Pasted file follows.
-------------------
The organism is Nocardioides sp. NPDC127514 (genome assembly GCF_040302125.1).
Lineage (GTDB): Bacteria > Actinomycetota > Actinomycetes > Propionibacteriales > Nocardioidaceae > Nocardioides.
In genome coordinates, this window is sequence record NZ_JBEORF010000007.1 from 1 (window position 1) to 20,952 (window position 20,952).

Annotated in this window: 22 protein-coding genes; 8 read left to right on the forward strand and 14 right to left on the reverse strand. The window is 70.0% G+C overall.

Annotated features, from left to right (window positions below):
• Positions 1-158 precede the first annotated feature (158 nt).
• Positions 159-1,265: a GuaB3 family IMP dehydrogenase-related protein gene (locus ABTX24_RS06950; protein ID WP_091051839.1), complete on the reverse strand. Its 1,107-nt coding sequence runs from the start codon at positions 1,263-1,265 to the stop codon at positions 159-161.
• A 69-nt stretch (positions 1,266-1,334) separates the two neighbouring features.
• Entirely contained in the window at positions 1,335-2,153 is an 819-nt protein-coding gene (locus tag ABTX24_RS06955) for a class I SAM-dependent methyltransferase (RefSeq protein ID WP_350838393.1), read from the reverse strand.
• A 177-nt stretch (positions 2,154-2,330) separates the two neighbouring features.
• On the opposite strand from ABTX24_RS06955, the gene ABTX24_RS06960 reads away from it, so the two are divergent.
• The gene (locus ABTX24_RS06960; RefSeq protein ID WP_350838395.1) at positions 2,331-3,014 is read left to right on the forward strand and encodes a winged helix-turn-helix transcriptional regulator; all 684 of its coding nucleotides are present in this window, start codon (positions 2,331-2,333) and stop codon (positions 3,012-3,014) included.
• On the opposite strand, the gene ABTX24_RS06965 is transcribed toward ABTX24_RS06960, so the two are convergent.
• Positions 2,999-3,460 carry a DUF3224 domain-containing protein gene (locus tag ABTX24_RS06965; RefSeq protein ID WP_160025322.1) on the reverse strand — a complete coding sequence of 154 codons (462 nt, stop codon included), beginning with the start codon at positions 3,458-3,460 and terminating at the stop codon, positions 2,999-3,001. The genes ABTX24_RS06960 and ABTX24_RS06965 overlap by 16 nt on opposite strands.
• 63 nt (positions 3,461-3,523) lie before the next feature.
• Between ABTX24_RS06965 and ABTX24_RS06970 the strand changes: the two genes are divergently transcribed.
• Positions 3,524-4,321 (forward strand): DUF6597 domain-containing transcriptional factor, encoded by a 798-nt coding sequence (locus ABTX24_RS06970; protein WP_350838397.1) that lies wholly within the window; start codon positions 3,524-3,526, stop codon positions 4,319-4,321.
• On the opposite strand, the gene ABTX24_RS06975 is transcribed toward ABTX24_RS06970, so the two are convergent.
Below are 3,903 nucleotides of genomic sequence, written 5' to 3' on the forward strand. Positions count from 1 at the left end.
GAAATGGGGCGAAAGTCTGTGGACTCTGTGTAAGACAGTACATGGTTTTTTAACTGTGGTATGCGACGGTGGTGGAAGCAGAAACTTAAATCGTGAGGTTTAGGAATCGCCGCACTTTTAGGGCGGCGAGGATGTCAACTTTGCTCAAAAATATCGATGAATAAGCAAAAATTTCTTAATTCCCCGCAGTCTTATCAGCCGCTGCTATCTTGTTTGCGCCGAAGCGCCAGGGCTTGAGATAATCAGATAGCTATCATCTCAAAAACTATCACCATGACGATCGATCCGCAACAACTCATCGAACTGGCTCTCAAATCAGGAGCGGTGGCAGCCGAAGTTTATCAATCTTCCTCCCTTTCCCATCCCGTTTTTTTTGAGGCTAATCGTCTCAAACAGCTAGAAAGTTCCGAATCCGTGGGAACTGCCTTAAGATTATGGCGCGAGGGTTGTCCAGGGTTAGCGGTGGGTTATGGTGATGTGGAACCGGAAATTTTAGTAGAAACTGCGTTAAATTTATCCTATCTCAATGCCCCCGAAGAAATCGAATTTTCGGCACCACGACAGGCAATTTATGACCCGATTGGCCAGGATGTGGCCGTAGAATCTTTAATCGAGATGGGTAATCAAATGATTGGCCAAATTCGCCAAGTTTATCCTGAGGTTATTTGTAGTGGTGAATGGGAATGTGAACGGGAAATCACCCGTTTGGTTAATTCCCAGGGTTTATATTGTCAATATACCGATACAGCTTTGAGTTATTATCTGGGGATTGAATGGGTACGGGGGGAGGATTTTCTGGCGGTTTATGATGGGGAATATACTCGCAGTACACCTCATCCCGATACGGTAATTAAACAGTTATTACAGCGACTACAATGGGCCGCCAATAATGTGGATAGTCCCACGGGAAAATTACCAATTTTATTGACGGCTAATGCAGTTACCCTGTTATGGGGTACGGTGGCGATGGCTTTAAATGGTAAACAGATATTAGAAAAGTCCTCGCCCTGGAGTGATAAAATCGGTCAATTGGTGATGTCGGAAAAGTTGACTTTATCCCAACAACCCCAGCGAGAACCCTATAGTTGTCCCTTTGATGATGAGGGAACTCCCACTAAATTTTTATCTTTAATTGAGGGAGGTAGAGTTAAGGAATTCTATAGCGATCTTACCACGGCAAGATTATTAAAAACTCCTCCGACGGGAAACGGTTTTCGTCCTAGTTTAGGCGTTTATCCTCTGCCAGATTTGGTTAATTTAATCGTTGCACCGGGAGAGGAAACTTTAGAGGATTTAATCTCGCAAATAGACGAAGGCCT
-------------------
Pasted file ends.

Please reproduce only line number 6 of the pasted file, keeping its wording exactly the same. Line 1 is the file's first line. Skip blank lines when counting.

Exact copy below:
• Positions 1-158 precede the first annotated feature (158 nt).